Definition of Heliotropes

1. Noun. (plural of heliotrope) ¹



¹ Source: wiktionary.com

Definition of Heliotropes

1. heliotrope [n] - See also: heliotrope

Heliotropes Pictures

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Lexicographical Neighbors of Heliotropes

heliotheism
heliotheist
heliotheistic
heliotheists
heliotherapeutic
heliotherapies
heliotherapy
heliothermic
heliothid
heliothids
heliothis moth
heliotomography
heliotrope
heliotrope cyanosis
heliotroper
heliotropes (current term)
heliotropic
heliotropin
heliotropism
heliotropisms
heliotype
heliotyped
heliotypes
heliotypic
heliotypies
heliotyping
heliotypy
heliox
heliozoan
heliozoans

Literary usage of Heliotropes

Below you will find example usage of this term as found in modern and/or classical literature:

1. The Principles and Practice of Surveying by Charles Blaney Breed, George Leonard Hosmer (1908)
"heliotropes. — On lines which are much longer than ten or ... heliotropes are used not only to show the position of the station but also for the purpose of ..."

2. Geodesy: Including Astronomical Observations, Gravity Measurements, and by George Leonard Hosmer (1919)
"heliotropes. When sighting over longer lines it is necessary to use heliotrope signals if observing by day, and acetylene lights if observing by night ..."

3. Favourite Flowers of Garden and Greenhouse by Edward Step (1897)
"heliotropes Seeds should be sown in heat, about March, in pots of light loam. In June the young plants should be gradually hardened, and planted out about ..."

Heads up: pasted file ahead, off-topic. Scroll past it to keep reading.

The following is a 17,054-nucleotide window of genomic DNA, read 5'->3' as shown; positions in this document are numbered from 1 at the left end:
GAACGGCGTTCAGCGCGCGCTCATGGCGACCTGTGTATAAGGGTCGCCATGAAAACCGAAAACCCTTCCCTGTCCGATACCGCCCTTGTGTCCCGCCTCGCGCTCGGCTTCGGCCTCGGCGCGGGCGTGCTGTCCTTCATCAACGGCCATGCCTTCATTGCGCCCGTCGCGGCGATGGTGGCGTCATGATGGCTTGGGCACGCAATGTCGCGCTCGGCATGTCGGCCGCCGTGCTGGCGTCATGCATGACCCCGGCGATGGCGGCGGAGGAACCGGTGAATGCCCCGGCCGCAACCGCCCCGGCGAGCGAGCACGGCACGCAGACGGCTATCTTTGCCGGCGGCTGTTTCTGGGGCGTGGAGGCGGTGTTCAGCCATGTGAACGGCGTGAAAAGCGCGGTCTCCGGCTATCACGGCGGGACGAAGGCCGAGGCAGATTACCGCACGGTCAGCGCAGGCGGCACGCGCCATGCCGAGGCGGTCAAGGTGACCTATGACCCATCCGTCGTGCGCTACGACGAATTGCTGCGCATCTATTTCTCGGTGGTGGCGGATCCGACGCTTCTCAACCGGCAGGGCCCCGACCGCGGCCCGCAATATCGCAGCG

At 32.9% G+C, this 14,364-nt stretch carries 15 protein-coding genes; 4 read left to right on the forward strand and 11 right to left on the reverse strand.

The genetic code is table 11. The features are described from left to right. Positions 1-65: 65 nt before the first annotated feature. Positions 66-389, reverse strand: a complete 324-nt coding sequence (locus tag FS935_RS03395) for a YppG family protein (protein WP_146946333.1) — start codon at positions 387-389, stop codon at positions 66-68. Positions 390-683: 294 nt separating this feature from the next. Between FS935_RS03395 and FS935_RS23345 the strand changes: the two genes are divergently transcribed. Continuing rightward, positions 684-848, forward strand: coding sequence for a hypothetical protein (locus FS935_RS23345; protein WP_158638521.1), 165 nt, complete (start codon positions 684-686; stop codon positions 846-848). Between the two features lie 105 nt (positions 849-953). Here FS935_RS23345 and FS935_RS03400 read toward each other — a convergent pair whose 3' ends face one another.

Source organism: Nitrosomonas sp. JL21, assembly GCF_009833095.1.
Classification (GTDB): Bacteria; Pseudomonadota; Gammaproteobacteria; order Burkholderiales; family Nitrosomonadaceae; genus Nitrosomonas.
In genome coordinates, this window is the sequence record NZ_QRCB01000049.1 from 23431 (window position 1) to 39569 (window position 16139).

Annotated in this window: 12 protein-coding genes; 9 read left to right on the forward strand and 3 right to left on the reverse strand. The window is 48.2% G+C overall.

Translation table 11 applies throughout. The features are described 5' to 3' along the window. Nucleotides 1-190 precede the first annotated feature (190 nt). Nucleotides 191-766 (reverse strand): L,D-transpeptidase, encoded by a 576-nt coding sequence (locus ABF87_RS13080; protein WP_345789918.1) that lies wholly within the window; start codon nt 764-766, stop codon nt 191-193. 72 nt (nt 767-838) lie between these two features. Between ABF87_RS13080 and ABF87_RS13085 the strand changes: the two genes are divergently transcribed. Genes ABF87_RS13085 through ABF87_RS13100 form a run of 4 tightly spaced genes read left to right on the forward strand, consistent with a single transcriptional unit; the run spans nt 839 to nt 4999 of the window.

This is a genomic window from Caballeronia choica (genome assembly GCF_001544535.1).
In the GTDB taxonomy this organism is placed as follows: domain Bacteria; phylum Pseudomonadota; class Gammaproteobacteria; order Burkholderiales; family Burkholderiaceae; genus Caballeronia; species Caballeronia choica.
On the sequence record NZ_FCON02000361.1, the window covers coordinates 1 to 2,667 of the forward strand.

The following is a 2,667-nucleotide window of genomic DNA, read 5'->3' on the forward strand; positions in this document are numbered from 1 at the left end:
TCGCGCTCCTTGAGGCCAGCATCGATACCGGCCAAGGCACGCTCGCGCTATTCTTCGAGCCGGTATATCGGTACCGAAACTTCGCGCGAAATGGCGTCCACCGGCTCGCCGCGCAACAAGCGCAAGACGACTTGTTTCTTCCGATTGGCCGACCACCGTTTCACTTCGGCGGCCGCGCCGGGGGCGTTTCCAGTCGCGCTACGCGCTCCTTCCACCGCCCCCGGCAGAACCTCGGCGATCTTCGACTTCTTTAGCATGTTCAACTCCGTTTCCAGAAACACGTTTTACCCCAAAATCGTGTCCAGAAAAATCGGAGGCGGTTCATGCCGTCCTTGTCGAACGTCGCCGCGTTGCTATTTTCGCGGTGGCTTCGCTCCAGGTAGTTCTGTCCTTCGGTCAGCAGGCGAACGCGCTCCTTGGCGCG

4. A Treatise on Surveying: Comprising the Theory and the Practice by William Mitchell Gillespie, Cady Staley (1897)
"... from left to right, the correction for phase is minus when the sun is to the right of the signal and plus when it is on the left. 597. heliotropes. ..."

5. A Treatise on Surveying: Comprising the Theory and the Practice by William Mitchell Gillespie (1897)
"heliotropes.—When it becomes necessary to use lines of greater length than 25 or 30 miles, the ordinary signal, no matter what its size, often becomes ..."

6. The Theory and Practice of Surveying: Designed for the Use of Surveyors and by John Butler Johnson (1904)
"heliotropes.—When the distance between stations is such that, owing to the distance, the state of the atmosphere, or the small size of the objective used, ..."

7. The MAGAZINE of Horticulture, Botany, and All Useful Discoveries and (1856)
"NEW heliotropes.—Q,uite a large number of new varieties of this fragrant and admired flower have been produced by the French cultivators, but, ..."

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